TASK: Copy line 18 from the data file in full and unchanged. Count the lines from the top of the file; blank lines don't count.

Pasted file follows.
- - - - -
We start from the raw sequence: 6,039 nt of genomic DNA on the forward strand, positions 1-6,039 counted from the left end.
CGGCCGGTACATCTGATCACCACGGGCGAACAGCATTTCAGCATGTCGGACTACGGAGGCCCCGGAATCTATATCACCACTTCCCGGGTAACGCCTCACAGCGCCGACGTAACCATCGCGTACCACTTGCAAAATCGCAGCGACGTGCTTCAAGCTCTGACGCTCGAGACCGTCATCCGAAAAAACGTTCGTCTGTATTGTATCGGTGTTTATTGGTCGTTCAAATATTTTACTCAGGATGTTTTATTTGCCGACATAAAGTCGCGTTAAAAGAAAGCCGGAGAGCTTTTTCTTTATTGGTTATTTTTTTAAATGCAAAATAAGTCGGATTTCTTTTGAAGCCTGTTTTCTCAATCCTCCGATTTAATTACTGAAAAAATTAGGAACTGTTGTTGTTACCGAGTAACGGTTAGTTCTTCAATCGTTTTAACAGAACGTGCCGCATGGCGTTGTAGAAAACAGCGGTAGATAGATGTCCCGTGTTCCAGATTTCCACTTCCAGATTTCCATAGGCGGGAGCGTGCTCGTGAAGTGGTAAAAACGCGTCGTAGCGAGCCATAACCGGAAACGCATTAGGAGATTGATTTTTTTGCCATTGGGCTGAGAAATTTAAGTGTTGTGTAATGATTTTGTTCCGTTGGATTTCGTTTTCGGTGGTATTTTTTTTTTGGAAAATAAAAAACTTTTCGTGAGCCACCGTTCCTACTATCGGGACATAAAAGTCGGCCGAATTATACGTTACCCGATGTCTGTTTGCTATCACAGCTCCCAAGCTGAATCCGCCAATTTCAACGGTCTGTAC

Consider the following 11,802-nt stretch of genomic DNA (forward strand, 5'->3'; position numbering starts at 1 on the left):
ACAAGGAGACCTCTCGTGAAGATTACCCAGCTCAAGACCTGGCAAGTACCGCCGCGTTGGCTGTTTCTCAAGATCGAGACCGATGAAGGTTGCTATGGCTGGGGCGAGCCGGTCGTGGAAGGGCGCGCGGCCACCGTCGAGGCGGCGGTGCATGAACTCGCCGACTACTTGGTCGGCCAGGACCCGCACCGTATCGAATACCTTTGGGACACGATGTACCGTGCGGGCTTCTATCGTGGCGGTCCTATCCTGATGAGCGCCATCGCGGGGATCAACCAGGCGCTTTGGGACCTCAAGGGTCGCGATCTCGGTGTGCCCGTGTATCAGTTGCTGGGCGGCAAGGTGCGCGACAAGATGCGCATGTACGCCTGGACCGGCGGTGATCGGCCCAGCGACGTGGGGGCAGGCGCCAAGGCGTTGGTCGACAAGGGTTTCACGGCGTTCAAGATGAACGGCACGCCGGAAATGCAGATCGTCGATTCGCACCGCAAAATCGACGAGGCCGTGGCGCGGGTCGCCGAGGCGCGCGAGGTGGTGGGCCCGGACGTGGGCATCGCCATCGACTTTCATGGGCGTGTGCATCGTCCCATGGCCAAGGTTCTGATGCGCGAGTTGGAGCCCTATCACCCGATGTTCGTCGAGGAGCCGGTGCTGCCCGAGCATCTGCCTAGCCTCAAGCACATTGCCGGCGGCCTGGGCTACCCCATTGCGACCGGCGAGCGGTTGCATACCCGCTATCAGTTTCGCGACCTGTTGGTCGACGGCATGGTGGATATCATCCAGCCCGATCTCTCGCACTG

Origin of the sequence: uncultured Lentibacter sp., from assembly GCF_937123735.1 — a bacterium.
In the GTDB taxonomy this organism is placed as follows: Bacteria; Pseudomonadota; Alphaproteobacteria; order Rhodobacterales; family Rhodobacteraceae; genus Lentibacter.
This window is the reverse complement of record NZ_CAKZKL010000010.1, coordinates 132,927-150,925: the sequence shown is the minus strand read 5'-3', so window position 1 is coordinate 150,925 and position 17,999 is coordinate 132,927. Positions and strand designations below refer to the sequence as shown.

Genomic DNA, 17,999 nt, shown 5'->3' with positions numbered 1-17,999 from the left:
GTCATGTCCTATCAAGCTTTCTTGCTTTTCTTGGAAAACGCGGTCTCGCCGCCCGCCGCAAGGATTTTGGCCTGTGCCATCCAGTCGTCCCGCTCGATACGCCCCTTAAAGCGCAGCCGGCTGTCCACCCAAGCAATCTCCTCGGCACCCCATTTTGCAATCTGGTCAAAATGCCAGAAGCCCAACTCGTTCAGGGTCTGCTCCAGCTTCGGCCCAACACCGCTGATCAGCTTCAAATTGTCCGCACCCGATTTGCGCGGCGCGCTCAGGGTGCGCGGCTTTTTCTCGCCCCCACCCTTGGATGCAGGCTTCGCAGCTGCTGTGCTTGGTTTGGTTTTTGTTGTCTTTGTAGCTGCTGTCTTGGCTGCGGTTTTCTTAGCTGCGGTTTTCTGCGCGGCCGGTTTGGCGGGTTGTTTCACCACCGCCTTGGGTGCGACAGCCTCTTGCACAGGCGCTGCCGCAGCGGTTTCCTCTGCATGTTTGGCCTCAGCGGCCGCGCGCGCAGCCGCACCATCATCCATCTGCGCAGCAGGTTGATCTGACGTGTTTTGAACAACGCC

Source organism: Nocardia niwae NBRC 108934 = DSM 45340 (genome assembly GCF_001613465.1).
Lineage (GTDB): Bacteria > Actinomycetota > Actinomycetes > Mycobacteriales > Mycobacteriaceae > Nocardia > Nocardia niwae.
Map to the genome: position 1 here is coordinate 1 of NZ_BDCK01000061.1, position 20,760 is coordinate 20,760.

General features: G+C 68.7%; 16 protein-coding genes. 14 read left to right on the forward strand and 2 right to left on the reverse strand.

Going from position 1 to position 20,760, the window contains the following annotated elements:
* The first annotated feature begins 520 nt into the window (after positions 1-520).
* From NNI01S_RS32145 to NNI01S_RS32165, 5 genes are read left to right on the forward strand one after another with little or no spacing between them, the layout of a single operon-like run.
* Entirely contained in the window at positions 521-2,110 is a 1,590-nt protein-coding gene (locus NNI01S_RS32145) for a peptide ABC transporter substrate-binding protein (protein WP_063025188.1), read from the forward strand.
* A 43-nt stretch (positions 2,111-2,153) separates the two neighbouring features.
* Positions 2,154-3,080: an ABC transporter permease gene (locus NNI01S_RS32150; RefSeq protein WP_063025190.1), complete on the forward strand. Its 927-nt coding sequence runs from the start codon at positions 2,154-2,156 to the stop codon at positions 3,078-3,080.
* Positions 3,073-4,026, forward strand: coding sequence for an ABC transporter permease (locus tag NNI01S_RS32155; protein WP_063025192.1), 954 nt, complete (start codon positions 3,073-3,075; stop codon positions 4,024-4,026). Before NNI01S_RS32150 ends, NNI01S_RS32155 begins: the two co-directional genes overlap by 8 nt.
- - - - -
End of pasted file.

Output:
* A 43-nt stretch (positions 2,111-2,153) separates the two neighbouring features.